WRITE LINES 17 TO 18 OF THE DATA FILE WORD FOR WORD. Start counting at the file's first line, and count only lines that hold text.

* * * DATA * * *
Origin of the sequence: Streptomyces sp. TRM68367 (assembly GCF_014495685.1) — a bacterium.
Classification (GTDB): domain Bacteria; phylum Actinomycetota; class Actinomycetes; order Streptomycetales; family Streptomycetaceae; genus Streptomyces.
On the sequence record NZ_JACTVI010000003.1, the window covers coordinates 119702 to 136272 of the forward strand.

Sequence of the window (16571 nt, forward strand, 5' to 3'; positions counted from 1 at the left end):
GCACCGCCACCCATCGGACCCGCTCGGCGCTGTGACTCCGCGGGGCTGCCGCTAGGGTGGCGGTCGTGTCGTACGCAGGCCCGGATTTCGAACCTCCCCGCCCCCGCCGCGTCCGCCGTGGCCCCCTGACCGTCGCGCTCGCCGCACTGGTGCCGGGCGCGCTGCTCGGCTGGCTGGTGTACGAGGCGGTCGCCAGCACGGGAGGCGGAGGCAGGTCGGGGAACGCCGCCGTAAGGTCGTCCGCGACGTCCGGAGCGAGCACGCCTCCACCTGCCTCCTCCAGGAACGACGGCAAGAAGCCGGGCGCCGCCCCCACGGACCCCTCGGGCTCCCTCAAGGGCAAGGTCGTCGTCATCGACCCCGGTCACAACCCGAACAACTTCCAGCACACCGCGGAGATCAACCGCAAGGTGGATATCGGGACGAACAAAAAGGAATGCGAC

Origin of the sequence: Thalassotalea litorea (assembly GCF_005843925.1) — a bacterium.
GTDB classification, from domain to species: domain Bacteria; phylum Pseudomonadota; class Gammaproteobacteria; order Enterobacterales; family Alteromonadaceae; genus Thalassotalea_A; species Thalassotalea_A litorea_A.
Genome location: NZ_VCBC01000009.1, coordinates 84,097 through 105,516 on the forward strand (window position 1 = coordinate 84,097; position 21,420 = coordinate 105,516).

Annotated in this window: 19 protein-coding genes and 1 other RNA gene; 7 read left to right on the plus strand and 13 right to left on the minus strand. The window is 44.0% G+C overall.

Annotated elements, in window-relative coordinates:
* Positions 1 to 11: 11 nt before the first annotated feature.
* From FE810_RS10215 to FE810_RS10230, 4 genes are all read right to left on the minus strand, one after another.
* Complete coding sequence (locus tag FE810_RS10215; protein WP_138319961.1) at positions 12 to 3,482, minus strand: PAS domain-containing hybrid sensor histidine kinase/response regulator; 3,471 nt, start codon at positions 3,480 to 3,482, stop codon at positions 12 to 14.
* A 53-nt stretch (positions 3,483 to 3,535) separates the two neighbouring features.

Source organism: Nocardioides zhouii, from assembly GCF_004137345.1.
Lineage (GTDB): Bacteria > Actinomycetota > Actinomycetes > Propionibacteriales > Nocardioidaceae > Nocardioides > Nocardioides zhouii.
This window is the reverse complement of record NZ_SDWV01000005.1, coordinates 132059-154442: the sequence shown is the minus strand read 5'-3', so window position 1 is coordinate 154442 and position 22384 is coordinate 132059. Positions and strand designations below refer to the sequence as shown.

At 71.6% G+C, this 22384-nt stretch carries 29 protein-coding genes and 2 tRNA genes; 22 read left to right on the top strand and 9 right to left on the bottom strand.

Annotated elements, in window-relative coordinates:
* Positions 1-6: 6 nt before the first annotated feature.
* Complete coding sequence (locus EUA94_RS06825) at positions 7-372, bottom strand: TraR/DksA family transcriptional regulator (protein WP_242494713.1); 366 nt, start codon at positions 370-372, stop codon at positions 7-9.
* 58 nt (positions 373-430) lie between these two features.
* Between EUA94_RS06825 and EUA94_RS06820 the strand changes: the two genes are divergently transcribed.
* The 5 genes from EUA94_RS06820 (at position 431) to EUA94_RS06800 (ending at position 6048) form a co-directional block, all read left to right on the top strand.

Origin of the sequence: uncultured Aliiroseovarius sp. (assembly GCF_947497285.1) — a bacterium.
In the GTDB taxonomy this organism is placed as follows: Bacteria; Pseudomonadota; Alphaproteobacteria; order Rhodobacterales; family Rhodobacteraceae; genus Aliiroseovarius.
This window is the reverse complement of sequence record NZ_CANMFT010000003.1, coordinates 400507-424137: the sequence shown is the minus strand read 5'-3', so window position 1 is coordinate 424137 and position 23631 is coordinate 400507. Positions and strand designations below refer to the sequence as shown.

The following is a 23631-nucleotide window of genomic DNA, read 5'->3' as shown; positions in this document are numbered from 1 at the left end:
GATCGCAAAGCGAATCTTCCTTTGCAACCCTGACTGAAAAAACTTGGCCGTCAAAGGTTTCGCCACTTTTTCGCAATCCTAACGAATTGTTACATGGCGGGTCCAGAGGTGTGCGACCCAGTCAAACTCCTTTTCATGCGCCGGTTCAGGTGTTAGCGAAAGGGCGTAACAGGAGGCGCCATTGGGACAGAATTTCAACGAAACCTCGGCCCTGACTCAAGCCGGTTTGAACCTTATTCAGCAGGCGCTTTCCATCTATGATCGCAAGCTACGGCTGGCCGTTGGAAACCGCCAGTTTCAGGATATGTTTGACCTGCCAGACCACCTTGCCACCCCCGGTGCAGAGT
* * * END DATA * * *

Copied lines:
This window is the reverse complement of record NZ_SDWV01000005.1, coordinates 132059-154442: the sequence shown is the minus strand read 5'-3', so window position 1 is coordinate 154442 and position 22384 is coordinate 132059. Positions and strand designations below refer to the sequence as shown.

At 71.6% G+C, this 22384-nt stretch carries 29 protein-coding genes and 2 tRNA genes; 22 read left to right on the top strand and 9 right to left on the bottom strand.